HORRY COUNTY, S.C. (WMBF) – Emergency and energy crews across Horry County were put on standby as a severe weather system pushed through the area.
Throughout the night, Horry County’s Emergency Management team monitored the storm as heavy rain and strong winds hit.
Horry County Fire Rescue spokesperson Tony Casey said crews have to be prepared because the severity of the weather can vary in different parts of the county.
“You may not see the same weather at the beach that you’d see in Aynor, but we just want people to be prepared,” Casey said.
From clearing debris to keeping an eye on flooded roads, first responders and Horry County Emergency Management team are monitoring more than just the skies.
Around 9:30 p.m., Horry County residents started to see rain, wind gusts and lighting hit the area, which is a perfect combination for power outages.
Santee Cooper reported a major outage around 11 p.m. Thursday near Conway in an area between Highway 905 and Main Street. More than 920 customers lost power. Crews were investigating the cause and estimated that power would be turned back on around 2:15 a.m. Friday.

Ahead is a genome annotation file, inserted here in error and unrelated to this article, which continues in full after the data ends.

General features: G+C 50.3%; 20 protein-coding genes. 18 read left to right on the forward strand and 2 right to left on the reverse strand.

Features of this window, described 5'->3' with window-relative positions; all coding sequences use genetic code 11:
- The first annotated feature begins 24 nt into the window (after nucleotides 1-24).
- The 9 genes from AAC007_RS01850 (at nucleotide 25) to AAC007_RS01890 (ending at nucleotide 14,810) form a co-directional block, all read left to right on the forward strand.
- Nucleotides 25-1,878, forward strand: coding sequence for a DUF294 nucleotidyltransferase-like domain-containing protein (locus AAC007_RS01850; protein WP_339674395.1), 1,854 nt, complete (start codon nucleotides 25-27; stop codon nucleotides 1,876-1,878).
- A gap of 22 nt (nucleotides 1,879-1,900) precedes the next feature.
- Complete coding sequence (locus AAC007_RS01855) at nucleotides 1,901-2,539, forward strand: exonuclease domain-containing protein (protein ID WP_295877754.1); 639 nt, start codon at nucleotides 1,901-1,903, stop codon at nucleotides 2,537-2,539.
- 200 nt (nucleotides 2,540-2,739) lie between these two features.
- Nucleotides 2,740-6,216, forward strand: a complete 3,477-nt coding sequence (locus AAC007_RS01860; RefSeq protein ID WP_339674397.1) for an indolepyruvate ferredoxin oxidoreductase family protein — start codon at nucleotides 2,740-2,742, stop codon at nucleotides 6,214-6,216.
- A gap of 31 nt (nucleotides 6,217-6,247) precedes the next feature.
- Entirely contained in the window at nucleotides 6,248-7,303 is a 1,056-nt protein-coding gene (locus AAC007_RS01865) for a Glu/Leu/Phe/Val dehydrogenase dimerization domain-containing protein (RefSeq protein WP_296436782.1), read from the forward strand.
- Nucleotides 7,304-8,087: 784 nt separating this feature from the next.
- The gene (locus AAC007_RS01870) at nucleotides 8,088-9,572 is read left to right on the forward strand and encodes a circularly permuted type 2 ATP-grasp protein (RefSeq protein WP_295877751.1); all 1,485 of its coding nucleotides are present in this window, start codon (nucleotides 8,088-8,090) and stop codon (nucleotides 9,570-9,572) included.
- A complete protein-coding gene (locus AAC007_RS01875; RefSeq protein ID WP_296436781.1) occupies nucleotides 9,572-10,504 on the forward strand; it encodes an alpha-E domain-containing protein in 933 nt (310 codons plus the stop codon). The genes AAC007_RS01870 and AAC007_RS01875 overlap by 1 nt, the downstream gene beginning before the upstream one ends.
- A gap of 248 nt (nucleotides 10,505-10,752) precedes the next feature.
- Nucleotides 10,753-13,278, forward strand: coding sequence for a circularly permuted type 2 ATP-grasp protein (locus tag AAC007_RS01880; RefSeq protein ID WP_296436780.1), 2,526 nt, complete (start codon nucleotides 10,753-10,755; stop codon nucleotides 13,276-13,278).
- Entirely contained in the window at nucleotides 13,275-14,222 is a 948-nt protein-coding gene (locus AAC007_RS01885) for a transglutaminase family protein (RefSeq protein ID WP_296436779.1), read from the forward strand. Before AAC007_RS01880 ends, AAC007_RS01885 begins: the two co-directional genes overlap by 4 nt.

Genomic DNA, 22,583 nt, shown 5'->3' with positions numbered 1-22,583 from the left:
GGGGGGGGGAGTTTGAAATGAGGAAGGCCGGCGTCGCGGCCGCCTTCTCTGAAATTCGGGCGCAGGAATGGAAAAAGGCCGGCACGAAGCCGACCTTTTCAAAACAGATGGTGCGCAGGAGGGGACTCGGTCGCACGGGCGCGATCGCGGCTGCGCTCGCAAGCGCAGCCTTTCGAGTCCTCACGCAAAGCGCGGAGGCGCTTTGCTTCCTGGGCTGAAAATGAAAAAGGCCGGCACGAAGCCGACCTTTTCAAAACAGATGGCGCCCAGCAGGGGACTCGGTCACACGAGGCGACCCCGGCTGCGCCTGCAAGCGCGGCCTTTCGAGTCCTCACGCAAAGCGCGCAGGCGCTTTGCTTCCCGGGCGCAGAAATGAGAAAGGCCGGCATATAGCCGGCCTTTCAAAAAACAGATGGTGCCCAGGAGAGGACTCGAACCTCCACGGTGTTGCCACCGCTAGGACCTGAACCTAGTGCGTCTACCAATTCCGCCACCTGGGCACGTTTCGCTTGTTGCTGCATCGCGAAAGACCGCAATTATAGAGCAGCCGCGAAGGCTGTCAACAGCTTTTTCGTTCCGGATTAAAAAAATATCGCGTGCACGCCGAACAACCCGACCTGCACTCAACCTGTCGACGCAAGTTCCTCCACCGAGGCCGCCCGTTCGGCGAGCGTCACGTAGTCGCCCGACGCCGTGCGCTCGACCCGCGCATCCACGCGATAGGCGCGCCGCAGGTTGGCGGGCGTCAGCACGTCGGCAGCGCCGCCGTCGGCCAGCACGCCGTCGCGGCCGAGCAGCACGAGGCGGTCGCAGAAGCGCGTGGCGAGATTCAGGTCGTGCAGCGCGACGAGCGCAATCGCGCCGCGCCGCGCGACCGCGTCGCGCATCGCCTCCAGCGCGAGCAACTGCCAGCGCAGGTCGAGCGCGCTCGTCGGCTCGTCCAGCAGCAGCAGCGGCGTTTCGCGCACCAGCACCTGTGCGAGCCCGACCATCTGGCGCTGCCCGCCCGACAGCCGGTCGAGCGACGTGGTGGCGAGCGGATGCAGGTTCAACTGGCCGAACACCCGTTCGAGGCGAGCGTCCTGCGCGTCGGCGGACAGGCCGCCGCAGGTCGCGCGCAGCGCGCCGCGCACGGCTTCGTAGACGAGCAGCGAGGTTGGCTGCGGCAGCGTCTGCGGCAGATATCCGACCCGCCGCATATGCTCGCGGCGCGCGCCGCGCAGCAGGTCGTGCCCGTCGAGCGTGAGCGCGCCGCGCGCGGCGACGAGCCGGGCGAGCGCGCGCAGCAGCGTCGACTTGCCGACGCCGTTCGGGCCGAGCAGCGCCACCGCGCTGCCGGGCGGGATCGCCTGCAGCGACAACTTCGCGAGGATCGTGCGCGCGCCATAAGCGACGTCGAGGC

Horry County Electric Cooperative reported around 280 customers in the northern part of Horry County near Green Sea lost power.
Manager of Engineering for Horry County Electric, Reed Cooper, said his crew can get to almost any outage in the entire county within 45 minutes to start restoring power, even in the rain.
“Does it slow things down? Yes. Is it dangerous? Absolutely. But it’s nothing they can’t handle and aren’t willing to do, no,” Cooper said.
While the storm system didn’t bring as much damage to the Grand Strand as it did in the eastern part of the state, officials said having a severe weather safety plan in place could save you and your family.
“It all depends on where you live, hat kind of housing you have, there’s a lot of factors that go into how you prepare. I again would encourage anyone to make a plan that’s personal to them,” said Horry County spokesperson Kelly Moore.
As the rain clears overnight into Friday, residents are still asked to be on alert because with more moisture on the ground, trees could still crash down as the wind sticks around.